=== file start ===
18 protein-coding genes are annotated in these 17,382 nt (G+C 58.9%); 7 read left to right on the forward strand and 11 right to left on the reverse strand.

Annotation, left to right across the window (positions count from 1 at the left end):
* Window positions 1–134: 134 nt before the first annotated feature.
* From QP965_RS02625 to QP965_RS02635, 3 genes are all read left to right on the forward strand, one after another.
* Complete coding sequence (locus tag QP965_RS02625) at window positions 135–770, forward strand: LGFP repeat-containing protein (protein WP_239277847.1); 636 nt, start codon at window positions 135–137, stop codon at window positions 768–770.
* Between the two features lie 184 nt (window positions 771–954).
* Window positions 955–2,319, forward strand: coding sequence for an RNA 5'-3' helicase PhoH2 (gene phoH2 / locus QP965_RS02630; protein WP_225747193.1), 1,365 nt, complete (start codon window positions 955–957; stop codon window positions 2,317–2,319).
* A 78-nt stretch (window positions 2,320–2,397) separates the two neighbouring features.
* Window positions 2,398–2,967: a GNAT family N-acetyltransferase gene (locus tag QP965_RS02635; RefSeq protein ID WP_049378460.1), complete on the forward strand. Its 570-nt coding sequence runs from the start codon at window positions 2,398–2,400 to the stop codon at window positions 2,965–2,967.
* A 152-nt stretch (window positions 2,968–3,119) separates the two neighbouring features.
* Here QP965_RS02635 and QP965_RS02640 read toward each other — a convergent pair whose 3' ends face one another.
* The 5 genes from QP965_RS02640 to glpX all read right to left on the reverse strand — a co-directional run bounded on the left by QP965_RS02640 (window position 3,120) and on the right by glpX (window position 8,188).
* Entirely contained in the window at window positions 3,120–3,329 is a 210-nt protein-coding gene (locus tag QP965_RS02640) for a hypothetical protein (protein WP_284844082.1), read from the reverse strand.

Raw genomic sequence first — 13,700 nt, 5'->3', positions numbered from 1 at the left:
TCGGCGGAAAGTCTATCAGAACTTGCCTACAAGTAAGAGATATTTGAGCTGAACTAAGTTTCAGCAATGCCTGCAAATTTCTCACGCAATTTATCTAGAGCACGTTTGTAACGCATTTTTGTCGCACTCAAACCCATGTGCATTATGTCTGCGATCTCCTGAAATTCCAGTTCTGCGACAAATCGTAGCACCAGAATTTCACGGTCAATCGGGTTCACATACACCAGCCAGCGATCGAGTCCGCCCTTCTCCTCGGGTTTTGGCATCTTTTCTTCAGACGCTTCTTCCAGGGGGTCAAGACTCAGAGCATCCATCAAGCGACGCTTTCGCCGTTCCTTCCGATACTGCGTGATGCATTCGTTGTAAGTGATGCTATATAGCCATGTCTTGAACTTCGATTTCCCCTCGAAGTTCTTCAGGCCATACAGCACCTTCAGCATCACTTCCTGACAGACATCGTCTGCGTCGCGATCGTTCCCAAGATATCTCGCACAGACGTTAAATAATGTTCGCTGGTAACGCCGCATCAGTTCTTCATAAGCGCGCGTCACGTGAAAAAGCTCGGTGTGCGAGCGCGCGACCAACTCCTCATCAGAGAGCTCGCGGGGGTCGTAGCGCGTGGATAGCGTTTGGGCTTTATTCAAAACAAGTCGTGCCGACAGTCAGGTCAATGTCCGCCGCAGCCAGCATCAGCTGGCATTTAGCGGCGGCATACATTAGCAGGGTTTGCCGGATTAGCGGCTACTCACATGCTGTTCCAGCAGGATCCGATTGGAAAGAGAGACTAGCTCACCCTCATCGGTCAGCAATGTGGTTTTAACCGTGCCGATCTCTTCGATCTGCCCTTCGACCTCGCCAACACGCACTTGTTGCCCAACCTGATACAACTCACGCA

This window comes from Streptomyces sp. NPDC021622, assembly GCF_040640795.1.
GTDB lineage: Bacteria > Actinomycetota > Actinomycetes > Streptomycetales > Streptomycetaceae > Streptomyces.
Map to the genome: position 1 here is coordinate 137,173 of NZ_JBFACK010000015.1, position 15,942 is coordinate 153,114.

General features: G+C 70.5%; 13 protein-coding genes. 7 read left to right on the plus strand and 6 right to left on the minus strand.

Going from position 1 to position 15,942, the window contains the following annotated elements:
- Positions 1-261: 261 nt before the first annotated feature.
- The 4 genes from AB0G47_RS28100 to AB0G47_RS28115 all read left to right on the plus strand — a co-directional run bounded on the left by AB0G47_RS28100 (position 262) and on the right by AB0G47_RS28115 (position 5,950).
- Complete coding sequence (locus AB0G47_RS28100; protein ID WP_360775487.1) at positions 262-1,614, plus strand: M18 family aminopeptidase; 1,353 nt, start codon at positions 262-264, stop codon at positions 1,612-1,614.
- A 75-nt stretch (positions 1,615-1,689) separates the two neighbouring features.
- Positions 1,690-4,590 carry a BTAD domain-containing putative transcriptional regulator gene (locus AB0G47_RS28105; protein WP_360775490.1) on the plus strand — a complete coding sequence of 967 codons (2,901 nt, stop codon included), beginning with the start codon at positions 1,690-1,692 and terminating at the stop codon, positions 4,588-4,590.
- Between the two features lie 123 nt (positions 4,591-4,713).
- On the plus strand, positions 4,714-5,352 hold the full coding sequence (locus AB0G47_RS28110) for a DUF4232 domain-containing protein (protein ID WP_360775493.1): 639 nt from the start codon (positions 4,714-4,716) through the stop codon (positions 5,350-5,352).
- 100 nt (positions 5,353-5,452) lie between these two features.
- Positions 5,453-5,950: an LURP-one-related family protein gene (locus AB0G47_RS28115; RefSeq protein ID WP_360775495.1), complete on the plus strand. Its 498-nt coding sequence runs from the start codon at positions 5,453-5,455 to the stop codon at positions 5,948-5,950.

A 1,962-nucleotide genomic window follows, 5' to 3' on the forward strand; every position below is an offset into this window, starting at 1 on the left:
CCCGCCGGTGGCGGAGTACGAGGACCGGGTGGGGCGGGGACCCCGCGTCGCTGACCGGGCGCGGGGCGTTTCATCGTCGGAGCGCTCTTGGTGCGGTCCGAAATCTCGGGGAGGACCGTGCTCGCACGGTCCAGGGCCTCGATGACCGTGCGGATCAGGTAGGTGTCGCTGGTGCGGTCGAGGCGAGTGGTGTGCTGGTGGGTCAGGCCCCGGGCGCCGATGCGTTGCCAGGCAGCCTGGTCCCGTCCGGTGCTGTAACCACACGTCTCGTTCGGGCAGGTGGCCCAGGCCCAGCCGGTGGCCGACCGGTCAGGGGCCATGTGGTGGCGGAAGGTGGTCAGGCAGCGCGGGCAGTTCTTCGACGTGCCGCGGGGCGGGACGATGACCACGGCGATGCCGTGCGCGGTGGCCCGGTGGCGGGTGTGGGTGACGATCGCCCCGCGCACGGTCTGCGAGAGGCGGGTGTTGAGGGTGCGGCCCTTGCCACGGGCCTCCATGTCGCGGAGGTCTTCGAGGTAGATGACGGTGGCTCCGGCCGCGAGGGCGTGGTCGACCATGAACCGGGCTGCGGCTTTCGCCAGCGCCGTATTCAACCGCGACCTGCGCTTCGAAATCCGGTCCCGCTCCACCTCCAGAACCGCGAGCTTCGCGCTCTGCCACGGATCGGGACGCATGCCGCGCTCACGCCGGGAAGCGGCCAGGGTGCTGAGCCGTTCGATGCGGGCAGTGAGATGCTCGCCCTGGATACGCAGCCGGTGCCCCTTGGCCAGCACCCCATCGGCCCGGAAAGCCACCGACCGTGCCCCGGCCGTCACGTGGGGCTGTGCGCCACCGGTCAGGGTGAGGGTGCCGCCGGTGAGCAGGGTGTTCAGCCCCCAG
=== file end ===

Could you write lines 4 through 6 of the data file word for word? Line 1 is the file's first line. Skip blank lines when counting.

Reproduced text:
* From QP965_RS02625 to QP965_RS02635, 3 genes are all read left to right on the forward strand, one after another.
* Complete coding sequence (locus tag QP965_RS02625) at window positions 135–770, forward strand: LGFP repeat-containing protein (protein WP_239277847.1); 636 nt, start codon at window positions 135–137, stop codon at window positions 768–770.
* Between the two features lie 184 nt (window positions 771–954).